Here’s How Chris Christie’s Health-Care Budget Cuts Affected Women in New Jersey

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Here’s How Chris Christie’s Health-Care Budget Cuts Affected Women in New Jersey

Auditi Guha

New Jersey Democratic lawmakers are about to restore family planning funding, more than $50 million of which was cut by former Gov. Chris Christie over seven years.

Former New Jersey Gov. Chris Christie’s (R) cuts to reproductive health and family services led to women and families becoming unhealthier in New Jersey, according to a report from Planned Parenthood.

The number of new cases of bacterial sexually transmitted infections increased 35 percent between 2009 and 2015. Cases of breast and cervical cancer increased 5.2 percent from 2009 to 2013, with women of color disproportionately affected. The number of women needing publicly supported contraception increased by 5 percent between 2010 and 2013, and about 295,000 New Jersey women of reproductive age remain uninsured, according to “Access at Risk,” a 2017 report from the Planned Parenthood Action Fund of New Jersey.

That’s a snapshot of what happened in the Garden State since Christie slashed a $7.45 million family planning line item from the state budget in 2010—a cut that new Gov. Phil Murphy (D) has promised to restore.

“Restoring family planning funding is a great first step for the Murphy administration to help put New Jersey back on the right track when it comes to reproductive health. This funding will help New Jersey’s family planning providers, including Planned Parenthood, begin to address these disparities,” said Casey Olesko, communications director of Planned Parenthood in New Jersey.

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Christie’s vetoes over seven years added up to more than $50 million in lost investments in women’s health; the funding accounted for 0.022 percent of the total statewide budget, the report noted.

Despite Christie’s defunding of family planning services, New Jersey ranked fourth in the United States and got a grade of A- in reproductive rights in a 2015 report from the Institute for Women’s Policy Research titled “The Status of Women in the States.”

As a bill to restore family planning funding makes it way to the governor’s desk this month, Olesko told Rewire she is looking forward to the Democratic-majority New Jersey legislature making strides in expanding reproductive health and family services.

“The Murphy administration can also help protect New Jerseyans from harmful policies put forth by the Trump-Pence administration,” she said. “As we saw all throughout 2017, the administration time and time again is trying to reduce access to reproductive health care.”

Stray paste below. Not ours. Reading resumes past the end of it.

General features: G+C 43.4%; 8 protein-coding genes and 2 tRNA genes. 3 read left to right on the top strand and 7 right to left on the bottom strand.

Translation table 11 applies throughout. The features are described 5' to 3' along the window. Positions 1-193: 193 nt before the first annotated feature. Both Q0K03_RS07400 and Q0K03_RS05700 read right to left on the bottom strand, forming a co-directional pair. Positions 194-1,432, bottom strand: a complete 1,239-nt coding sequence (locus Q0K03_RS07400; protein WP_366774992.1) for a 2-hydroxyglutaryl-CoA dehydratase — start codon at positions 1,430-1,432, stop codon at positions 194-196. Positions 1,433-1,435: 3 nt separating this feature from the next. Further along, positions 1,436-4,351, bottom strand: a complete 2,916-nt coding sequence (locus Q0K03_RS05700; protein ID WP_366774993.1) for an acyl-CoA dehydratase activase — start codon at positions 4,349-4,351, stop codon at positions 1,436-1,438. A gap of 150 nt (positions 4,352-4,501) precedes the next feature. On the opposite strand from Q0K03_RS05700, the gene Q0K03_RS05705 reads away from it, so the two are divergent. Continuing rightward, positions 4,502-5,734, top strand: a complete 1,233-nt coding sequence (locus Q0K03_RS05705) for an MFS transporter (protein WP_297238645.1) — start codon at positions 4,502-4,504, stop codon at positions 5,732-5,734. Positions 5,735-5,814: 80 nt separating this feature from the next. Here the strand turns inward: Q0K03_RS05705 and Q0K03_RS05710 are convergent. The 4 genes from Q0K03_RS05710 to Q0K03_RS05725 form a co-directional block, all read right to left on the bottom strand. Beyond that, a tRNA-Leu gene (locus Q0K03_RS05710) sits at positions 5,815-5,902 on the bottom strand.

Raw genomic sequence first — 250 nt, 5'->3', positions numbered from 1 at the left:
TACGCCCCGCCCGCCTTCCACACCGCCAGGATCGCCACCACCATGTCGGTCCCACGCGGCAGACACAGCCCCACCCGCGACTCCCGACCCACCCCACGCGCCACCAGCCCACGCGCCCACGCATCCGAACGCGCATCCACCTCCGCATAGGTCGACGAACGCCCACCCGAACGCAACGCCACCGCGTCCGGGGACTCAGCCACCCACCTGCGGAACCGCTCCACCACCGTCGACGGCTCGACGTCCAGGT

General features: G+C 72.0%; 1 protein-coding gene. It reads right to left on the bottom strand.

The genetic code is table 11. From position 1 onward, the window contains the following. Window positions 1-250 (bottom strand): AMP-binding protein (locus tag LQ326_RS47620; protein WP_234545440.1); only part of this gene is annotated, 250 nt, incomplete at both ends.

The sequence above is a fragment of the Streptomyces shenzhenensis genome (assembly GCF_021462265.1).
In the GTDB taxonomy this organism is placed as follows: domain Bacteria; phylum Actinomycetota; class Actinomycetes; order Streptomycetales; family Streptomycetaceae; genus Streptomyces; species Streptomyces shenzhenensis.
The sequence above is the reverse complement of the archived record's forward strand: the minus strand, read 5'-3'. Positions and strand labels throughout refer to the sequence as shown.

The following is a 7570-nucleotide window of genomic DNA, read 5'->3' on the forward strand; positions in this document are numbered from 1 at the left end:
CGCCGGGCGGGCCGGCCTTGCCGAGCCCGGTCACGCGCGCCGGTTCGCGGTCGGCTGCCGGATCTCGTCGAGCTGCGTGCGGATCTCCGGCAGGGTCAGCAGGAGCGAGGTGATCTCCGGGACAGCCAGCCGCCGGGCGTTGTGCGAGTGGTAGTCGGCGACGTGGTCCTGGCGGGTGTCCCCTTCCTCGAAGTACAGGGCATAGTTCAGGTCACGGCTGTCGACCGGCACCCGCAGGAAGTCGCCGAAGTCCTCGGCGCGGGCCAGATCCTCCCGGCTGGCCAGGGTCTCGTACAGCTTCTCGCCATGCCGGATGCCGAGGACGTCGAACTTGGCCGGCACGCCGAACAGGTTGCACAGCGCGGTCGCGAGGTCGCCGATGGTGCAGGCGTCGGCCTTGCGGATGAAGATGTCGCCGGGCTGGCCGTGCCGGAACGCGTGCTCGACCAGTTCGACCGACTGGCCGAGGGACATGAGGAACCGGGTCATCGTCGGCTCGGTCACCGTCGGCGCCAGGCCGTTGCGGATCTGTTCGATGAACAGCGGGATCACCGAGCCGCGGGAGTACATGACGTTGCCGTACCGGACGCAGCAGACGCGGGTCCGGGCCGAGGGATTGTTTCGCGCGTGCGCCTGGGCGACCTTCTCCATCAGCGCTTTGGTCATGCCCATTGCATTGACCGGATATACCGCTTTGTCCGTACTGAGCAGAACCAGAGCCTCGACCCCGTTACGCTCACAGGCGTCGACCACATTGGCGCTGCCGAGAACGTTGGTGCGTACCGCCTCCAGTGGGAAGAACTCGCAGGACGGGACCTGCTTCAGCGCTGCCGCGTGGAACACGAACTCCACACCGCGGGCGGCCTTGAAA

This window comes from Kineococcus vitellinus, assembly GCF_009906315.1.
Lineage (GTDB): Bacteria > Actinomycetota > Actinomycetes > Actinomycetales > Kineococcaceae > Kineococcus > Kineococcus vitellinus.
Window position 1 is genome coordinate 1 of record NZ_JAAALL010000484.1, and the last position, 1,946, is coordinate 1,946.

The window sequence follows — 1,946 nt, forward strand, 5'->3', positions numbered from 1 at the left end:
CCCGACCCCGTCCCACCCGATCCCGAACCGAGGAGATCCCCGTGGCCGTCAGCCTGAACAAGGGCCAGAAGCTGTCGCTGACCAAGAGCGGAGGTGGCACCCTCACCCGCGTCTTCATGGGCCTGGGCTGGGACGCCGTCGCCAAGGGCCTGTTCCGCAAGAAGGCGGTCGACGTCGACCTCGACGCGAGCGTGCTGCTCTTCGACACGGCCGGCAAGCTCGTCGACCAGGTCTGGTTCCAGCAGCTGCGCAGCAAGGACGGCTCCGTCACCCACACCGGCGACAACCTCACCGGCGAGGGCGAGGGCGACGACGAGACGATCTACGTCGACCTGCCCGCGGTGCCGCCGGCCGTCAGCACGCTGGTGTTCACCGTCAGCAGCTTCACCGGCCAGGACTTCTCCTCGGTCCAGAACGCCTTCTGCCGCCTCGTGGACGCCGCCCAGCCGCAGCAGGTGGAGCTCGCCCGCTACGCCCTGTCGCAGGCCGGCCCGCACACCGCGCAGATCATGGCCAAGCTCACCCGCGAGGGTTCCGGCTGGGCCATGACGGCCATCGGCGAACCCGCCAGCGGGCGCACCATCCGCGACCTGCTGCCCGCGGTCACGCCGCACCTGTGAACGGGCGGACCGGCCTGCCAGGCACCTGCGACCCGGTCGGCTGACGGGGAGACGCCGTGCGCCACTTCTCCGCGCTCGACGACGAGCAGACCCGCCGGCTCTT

These include repeated attempts to repeal the Affordable Care Act, attempts to defund Planned Parenthood (which prevents Medicaid recipients from receiving care at these health centers), and the move last week to create a Conscience and Religious Freedom Division inside the Department of Health and Human Services to allow health-care workers to deny reproductive services and services for transgender people. 

While restoring the funding is a good first step to reversing the harmful effects of Christie’s cuts, “the Murphy administration can also help protect New Jerseyans from harmful policies put forth by the Trump-Pence administration,” Olesko said.

As the report points out, “family planning is essential health care.” Nearly 100,000 people receive preventive health services from Planned Parenthood and other health-care providers across the state each year.

“For many women in America, Planned Parenthood is the only place where they are able to get needed quality care,” Dr. Mark S. DeFrancesco, past president of the American Congress of Obstetricians and Gynecologists, said in the report.

Every dollar invested in publicly funded family planning services saves more than $7 in other public funding when unintended pregnancies are prevented, according to the Guttmacher Institute. In 2010, 53 percent of all pregnancies in New Jersey were unplanned. That same year, public spending for unplanned pregnancies in New Jersey totaled an estimated $477 million, the report states.

Spacing out pregnancies helps lower premature births and prevent low birth weight. Family planning services also help save costs when cases of breast and cervical cancer, HIV, and sexually transmitted infections (STI) are averted, caught early and easily treated. In 2015, family planning providers across New Jersey administered 27,255 HIV tests and 106,727 tests for bacterial STIs including chlamydia, gonorrhea and syphilis, according to the report.

New Jersey has historically had one of the highest percentages of new HIV infections occurring in women, according to the New Jersey Department of Health. At the end of 2015, 33 percent of the 37,435 people living with HIV or AIDS in New Jersey were women; 44 percent of them were between the ages of 20 and 49, which closely matches the age of the patients served by family planning providers statewide, the report states.

Data on the increasing rate of STIs shows that New Jersey predates the national uptick, with increasing cases seen in 2010, the year after funding for family planing services was axed.

“Supporting family planning services and access to reproductive health care helps women and families lead healthy lives and achieve economic stability. It is a smart long-term investment for taxpayers–and smart fiscal policy for the state and for the country,” the Access at Risk report says.